Street Apostle

Street Apostle.

I have heard this term used recently by a friend of mine. I’m not totally certain what it means but to me it seems to refer to a believer who has a special ministry to those on the streets. They disciple those who are non believers or the new believers who are just off the streets and need proper grounding. The likes of David Wilkerson who wrote ‘The Cross and the Switchblade’ shows us that it really takes some very special people to do the apostle ministry. But it seems a lot of us have already jumped into this ministry without being aware of it.
Or how else do we want to explain our spirit-filled tongue lashing presence at clubs, digging it with the people we are trying to disciple? How do we explain our association with those whose conversation is seasoned with vinegar instead of salt? Nowadays, the old time religion our forefathers used to sing about is truly outdated. It has given way to a permissive, free-for all, come-as-you-are-but-don’t-bother-to-change kind of Christianity.
The effects of these are obvious. The folks we are trying to disciple do not see any difference between them and us. They look in bewilderment when we quote to them the scripture: ‘Come out from among them and be separate.’ They really do not have any idea what we are talking about, because we go with them to all their parties, laugh at their crude jokes…some of us even take apostle Paul’s advice of just drinking a little wine. Maybe some feel they want to appear as all things to all men so that they might win some. But we need to be honest with ourselves. Is our approach really helping these ones? Are we rescuing Mary Madgalene from her seven demons or are we helping the demons to thrive in the house they are dwelling in? Worse, we might actually be inviting demons into our own lives also. We must never underestimate the power of the blood. The blood is available to still change from the inside out. It is still available to cleanse sin. And the standards of God can never be changed no matter how understanding we want to be.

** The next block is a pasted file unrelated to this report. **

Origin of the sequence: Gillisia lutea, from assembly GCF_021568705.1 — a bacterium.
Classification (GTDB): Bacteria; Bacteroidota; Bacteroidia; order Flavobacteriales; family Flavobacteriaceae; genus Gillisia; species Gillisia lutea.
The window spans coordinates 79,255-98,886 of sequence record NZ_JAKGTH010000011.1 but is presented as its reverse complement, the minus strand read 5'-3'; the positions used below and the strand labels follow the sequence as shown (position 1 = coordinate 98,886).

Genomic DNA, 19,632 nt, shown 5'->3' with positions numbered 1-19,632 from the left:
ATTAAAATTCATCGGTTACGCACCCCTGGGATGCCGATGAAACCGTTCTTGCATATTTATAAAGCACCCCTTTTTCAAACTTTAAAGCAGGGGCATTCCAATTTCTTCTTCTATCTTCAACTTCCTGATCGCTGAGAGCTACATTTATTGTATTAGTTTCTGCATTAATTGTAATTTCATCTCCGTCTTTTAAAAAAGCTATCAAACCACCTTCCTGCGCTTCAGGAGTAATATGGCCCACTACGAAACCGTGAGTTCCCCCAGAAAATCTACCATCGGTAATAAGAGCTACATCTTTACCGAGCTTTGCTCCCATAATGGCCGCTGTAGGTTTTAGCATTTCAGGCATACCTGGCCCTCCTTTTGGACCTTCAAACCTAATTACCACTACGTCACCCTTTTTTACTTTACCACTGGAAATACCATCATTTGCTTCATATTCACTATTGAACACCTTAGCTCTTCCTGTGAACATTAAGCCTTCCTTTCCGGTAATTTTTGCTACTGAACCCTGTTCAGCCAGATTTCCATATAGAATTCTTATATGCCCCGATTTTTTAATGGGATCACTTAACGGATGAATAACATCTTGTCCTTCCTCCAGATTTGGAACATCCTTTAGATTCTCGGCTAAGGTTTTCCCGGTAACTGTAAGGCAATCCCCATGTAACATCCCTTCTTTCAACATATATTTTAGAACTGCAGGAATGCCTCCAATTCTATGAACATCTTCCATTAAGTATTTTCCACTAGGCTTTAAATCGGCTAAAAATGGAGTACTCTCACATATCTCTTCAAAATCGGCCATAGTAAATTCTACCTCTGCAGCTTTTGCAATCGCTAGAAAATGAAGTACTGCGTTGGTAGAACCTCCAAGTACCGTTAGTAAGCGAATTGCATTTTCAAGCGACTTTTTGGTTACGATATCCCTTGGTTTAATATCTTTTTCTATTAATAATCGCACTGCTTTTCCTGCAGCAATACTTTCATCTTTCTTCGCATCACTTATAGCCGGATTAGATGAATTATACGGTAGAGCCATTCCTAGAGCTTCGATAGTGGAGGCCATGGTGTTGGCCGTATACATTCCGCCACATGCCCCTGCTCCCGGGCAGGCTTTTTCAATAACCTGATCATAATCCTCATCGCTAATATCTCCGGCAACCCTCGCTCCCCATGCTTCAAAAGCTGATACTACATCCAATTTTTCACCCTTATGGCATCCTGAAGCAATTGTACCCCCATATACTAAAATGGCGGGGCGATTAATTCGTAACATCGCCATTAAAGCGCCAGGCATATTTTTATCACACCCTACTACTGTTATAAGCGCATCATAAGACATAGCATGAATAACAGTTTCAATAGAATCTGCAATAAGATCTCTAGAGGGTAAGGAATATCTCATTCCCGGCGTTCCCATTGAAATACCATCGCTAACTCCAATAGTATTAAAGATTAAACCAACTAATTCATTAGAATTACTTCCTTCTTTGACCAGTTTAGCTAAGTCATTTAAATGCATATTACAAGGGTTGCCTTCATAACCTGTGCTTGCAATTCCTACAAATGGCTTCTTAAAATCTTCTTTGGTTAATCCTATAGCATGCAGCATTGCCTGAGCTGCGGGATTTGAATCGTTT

It has been said that it is easier to pull a person down than to pull a person up. That is why the Bible warns us to take heed lest we fall. If we do decide to disciple those from the streets, then we need to establish some ground rules.
1. We should not agree to go with them to places that Jesus cannot be glorified. In fact, we should actively discourage them from going to night clubs or drinking parties. Isn’t that how many of them fell in the first place? They need to be taught that they cannot go back to their vomit that though they have been saved by grace, they still have the responsibility of protecting themselves from evil gatherings.
2. Their conversation should be censored. We must not allow them to get away with crude jokes or swearing. They should know that once we’re around at least, they need to wash their mouths with soap. With time, they might eventually realize that their uncouth manner of speaking is not necessary to get points across.
3. Flee from every appearance of evil. This is important both for us as street apostles and for those we are trying to disciple. The enemy has subtle means of trying to place us in potentially dangerous situations. The thing to do is not to try to reason ourselves out of the dilemma we are in but to take to our heels immediately.
Paul and the other apostles were successful in their ministries because they remembered that their allegiance was to Jesus first and foremost. Not to the people they were trying to convert or disciple. If our relationship with Jesus is uppermost in our minds and we draw our strength for Him, it makes it easier for us to truly minister to His children.


Is Somebody Singing?

Is Somebody Singing?